In all my years as a strength coach and sports hypnotherapist, the greatest hindrance to achieving greatness is not lack of talent, faulty nutrition, or even inferior physical preparation. The deepest pitfall for both competitive athletes and people in general is the spirit of fear.
Yes, fear is a spirit in that different people develop different fears. In other words, fears are not universal or everyone would possess the exact same apprehensions. However all fears have the same origin ... deception.
The Many Faces Of Fear
Fear comes in many shapes and sizes. The main point to realize is that "feeling fear" does not make you a coward. Any person who dares battle outside his or her familiar elements is, in essence, a warrior. A true warrior is one who "feels fear" but does not either fight it or succumb to it. That said no fear should ever be acceptable to exist in one's life.
Again, "feeling" fear and living in fear are two different things.
Anyone who says they never feel fear is either lying to you or destined for a life of mediocrity, at best. To try to resist the feeling of fear is in actuality feeding it and giving it its only life ... you. Fear does not exist without a person either fighting it or trying to avoid it. Trying to fight a fear is like shadow boxing. I mean literally "boxing a shadow" in that you eventually give out of exhaustion or despair. This is where the truth about fear is revealed. The only fear is "the fear of fear itself"!
The spirit of fear rears its ugly head when we identify too closely with something that is not stable, or something we might lose. For instance, how others see you, or determining your worth as a human being, through what you do each day is depending on what is unstable to provide stability. This "instability" breeds a spirit of fear. Self-worth qualities need be in place before you go into a performance of any kind.
If you go into a competition with your self-worth up for grabs, you'll be engulfed with the "what if?" thinking that floods your mind with fear. Fear is a constrictive emotion that prevents optimal performance. Now, you can transfer that negative emotion into excitement and use that adrenaline rush as a productive state that will heighten your sense of awareness and place you in that sought-after "zone." The best athletes we see do this include Tiger Woods, Michael Jordan, Andre Agassi, and many others. Of course, Bruce Lee epitomized this state and wrote about it in great depth.
Why Athletes Fail
Many athletes fail not because of lack of desire but because they think they have more to lose than others. What you think about expands. Imagine you were 20 stories high walking on a 3-foot plank and thought "what if I fall?"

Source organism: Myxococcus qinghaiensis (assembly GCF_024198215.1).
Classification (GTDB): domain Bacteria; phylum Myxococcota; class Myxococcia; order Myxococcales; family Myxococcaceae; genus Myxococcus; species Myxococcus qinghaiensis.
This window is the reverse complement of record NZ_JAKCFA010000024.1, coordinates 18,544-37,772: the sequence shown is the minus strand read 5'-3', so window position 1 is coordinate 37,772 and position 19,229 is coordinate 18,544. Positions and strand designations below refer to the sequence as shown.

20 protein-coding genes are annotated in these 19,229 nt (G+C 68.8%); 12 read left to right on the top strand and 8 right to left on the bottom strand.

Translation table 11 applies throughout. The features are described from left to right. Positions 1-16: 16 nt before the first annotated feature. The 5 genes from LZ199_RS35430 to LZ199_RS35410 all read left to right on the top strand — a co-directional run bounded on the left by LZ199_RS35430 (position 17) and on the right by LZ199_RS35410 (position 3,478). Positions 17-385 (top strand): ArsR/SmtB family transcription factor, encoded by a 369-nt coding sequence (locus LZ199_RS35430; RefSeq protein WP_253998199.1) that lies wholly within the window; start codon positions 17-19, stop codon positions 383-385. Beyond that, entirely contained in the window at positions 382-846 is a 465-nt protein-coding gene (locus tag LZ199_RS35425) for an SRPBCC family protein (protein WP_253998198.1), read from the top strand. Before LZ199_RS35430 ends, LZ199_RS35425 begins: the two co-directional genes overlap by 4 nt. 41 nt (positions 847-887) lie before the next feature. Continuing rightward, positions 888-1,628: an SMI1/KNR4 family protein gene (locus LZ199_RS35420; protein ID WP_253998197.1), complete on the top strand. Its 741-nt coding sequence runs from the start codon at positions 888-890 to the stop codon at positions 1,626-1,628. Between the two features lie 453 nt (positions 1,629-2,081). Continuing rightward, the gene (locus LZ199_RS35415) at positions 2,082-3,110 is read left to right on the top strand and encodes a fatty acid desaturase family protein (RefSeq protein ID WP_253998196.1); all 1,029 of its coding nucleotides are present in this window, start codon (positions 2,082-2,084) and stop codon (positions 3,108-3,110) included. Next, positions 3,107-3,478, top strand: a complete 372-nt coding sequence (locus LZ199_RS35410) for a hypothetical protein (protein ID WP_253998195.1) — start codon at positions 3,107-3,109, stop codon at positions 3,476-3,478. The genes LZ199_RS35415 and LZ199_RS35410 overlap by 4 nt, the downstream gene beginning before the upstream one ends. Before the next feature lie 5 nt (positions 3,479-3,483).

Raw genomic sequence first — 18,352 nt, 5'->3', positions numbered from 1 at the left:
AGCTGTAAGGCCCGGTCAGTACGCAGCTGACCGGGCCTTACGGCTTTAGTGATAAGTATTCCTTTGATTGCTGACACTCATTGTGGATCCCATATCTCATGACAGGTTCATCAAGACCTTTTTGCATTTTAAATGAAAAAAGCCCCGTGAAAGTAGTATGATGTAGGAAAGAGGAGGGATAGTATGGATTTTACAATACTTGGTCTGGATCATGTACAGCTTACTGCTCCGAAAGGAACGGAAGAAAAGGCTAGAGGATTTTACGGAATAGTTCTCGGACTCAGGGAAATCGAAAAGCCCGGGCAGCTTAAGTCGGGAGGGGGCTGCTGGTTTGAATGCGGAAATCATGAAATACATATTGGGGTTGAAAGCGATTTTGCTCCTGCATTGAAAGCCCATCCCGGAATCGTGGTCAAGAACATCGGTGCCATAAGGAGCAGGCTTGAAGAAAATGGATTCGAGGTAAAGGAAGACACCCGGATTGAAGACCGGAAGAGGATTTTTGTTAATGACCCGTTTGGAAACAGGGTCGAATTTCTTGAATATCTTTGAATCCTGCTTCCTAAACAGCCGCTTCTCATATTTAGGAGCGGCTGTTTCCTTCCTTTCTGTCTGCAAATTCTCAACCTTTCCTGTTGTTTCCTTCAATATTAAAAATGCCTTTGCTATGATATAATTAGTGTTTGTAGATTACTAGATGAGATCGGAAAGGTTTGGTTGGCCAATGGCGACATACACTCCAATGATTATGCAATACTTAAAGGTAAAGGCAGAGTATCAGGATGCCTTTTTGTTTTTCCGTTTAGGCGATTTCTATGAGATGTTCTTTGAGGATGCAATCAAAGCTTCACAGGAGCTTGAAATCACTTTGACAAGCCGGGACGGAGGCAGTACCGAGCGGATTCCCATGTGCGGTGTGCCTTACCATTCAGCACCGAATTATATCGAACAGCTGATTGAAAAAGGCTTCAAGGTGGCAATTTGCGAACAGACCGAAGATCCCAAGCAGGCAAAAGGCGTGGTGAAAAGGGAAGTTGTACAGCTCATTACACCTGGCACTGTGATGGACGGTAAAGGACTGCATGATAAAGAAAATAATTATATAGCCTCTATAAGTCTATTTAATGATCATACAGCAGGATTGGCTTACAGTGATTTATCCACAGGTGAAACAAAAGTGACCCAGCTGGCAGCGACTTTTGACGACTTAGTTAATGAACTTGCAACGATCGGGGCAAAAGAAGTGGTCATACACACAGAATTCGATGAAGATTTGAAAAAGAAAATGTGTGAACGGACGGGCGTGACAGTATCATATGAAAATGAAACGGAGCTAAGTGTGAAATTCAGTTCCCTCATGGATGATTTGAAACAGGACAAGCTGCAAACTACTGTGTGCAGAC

Your legs turn to jelly and your fight or flight mechanism kicks-in and you feel trapped. But, is this serving your best interest at this time? How is this instance really different than being 2-feet off of the floor on that same plank? Perception of what you have to lose!
A fighter going into a match with the primary purpose of "not getting hit" is going to be eating canvas before his mouthpiece is in place. This "trying not" is another way of saying "I fear." Yes, you want to protect yourself but not from a passive perspective. In life, a good offense is the best defense.
To better clarify this previous statement, a non-passive life is the best protection for there are certainly times where defense is needed but it will be anything but passive if successful.
We must live from a win-win viewpoint. I know there are many who think they perform better with the "fear of losing" being present. They will say, "My motivation is the fear of losing." Well, how would you feel if your significant other said that they were motivated to love you out of their "fear of losing hold of you"? Would that alter your view of their "love" for you?
Well, people who believe "fear of losing" is a good motivator don't really put their sense-of-worth on the line. They are simply trying to control their environment to maintain the status quo. They might have fear of losing a match but they are not identified with winning and losing like some people are.
A bold person is one who puts his or her butt on the line day in and day out, risking vulnerability, because they are already secure in their worth as a human being. The only way to overcome vulnerability to refuse to protect your "invulnerability"!
The key is in turning that fear into faith. Faith is the reciprocal of fear and faith's presence defeats the spirit of fear every time. Again, your self-worth need already be intact before a competition, or even a workout, in order for you to get into that zone where your mind and body are finely coordinated to perform in optimal fashion. The way to get that self-worth in place is to see yourself as a leader.
We were all made by our Creator to lead in the environment you presently reside, no matter if it's simply your home, your gym, around your friends, your job, or in a greater scale as a professional athlete. When you put yourself in the mindset of a leader, you accept the responsibility to lead by example and take the attention off of your self. You take hold of faith in the purpose you having being greater than just your self-preservation. You take risks that deny the need for self-image preservation.